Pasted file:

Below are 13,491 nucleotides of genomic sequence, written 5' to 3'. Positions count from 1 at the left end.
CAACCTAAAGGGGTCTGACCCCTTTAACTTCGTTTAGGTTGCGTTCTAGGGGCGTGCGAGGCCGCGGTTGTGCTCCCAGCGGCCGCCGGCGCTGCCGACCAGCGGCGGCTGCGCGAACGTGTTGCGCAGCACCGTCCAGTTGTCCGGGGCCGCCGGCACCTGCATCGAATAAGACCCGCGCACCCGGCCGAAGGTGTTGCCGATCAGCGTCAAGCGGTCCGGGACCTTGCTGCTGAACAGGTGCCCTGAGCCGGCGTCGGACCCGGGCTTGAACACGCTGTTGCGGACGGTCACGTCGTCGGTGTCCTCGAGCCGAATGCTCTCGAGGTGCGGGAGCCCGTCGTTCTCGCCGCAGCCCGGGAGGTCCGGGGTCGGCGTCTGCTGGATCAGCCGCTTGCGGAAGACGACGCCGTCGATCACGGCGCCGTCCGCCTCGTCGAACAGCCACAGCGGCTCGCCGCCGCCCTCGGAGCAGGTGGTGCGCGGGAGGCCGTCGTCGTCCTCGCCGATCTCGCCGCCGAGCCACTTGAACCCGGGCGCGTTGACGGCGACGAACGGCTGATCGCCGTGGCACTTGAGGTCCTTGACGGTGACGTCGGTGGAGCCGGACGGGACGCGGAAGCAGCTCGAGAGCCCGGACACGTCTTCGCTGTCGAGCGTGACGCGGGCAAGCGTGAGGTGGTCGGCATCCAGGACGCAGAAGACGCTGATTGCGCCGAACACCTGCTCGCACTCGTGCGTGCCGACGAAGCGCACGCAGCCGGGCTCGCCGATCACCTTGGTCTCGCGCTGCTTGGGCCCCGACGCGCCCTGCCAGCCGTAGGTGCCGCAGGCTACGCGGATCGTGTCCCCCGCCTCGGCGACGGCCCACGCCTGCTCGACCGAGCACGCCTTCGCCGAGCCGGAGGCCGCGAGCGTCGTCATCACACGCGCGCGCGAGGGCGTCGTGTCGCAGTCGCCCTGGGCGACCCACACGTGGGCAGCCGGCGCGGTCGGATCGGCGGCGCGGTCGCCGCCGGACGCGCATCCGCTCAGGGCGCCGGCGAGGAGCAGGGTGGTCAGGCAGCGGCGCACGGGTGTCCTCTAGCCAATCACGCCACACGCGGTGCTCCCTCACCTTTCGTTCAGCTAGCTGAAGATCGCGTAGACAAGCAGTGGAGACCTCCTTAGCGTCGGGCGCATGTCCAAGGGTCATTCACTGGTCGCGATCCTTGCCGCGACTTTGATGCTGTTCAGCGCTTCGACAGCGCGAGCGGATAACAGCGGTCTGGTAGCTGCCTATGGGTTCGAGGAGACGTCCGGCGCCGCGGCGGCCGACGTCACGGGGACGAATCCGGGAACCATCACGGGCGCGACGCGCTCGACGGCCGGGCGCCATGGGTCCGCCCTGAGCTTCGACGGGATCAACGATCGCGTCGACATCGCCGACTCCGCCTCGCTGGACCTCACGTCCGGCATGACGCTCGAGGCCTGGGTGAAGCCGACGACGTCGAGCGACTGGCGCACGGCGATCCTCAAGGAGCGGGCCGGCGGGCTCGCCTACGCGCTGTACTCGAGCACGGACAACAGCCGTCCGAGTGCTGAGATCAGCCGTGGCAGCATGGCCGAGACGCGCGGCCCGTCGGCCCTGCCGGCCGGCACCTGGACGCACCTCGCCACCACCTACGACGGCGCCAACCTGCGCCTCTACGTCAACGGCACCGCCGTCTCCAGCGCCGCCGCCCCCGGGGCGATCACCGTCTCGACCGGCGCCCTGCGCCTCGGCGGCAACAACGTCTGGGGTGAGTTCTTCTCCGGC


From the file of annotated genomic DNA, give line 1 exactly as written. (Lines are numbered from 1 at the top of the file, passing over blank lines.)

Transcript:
Below are 13,491 nucleotides of genomic sequence, written 5' to 3'. Positions count from 1 at the left end.